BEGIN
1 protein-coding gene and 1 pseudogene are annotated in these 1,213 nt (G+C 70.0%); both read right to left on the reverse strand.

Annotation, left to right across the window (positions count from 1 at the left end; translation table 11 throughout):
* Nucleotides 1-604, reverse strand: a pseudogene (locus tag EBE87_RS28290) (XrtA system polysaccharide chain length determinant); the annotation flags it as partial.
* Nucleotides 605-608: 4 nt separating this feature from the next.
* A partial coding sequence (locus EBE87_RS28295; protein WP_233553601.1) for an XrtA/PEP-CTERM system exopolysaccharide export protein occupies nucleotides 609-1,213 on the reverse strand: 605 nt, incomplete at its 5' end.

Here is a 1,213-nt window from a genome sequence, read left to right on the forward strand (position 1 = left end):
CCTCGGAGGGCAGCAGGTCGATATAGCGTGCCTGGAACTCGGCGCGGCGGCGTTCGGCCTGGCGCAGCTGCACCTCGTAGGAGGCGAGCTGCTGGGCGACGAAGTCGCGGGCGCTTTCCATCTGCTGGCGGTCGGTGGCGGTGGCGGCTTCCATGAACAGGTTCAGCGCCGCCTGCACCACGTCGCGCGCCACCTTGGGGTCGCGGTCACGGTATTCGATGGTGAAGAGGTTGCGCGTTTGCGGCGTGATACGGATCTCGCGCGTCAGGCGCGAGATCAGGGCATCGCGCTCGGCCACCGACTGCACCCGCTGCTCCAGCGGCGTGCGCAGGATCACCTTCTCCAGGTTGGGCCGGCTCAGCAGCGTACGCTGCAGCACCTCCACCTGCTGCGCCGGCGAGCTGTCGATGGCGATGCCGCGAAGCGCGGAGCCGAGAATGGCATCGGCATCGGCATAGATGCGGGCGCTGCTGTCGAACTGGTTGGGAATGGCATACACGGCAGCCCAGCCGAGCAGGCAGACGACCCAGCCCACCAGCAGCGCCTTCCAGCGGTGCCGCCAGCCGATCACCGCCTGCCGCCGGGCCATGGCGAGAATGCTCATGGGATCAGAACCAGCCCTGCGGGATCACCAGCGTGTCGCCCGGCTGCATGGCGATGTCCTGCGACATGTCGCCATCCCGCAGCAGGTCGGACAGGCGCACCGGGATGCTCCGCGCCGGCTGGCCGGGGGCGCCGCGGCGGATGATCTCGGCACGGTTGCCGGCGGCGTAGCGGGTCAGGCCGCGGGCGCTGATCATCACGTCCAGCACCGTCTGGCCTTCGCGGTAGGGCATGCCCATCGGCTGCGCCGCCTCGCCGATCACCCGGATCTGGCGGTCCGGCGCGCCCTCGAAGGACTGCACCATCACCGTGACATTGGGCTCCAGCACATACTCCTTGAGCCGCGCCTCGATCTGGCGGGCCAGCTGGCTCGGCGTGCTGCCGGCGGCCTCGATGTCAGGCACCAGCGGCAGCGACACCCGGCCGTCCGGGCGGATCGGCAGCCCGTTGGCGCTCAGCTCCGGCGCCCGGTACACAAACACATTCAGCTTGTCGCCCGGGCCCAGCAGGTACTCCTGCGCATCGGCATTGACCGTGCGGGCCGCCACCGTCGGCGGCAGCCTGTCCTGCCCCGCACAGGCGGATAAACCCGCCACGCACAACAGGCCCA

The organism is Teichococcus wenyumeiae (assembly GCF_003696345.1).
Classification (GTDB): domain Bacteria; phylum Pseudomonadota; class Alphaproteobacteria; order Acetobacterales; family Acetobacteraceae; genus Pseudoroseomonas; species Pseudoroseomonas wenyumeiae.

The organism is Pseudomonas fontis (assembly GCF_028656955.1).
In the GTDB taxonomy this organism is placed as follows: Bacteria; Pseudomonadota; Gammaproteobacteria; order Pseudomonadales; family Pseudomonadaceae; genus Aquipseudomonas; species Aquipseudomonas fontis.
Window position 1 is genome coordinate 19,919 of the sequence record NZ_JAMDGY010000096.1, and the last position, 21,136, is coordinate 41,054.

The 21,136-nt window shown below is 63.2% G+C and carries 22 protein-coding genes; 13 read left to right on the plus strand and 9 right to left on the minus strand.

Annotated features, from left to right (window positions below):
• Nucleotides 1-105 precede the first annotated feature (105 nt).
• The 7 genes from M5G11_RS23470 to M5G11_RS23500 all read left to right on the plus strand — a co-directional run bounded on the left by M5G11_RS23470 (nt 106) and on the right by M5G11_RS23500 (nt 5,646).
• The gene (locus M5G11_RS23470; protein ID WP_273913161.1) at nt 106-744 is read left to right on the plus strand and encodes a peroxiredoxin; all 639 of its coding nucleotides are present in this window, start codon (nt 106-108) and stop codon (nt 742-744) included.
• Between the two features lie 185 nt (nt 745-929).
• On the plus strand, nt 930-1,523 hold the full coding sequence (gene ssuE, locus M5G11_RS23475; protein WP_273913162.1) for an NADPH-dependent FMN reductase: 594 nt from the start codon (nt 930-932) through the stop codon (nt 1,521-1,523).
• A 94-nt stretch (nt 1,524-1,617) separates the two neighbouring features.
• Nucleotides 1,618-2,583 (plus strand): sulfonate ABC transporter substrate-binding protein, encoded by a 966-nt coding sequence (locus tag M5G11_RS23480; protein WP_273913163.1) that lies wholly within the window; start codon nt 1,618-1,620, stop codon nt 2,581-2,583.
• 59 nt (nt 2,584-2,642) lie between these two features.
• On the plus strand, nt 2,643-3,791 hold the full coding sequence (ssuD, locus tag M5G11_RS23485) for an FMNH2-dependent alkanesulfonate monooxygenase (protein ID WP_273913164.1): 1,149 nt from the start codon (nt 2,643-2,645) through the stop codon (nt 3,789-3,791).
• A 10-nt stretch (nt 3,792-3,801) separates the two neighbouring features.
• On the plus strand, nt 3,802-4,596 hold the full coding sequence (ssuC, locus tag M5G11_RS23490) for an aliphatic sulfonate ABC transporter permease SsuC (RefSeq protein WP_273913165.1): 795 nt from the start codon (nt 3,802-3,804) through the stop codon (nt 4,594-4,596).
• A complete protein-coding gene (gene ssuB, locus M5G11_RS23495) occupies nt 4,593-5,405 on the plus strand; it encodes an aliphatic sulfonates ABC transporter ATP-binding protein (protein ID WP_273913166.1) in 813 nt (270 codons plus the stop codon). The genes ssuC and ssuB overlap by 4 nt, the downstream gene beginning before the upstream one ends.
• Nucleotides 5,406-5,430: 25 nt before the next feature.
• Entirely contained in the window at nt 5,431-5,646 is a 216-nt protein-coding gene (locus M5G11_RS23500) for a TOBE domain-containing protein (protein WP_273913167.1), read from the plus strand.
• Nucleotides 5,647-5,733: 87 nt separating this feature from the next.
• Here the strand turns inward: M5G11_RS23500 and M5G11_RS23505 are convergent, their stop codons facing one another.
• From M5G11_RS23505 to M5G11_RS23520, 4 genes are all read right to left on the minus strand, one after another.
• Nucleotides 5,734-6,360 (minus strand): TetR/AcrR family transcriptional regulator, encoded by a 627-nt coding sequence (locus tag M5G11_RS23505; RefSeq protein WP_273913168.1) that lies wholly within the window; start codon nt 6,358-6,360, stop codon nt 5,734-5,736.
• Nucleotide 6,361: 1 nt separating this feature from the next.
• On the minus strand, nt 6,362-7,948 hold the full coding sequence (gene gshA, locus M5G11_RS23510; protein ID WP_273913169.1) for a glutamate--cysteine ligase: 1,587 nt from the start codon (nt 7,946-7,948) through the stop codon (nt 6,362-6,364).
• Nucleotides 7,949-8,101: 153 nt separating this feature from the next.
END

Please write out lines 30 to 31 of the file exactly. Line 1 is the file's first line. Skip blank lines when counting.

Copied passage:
• Here the strand turns inward: M5G11_RS23500 and M5G11_RS23505 are convergent, their stop codons facing one another.
• From M5G11_RS23505 to M5G11_RS23520, 4 genes are all read right to left on the minus strand, one after another.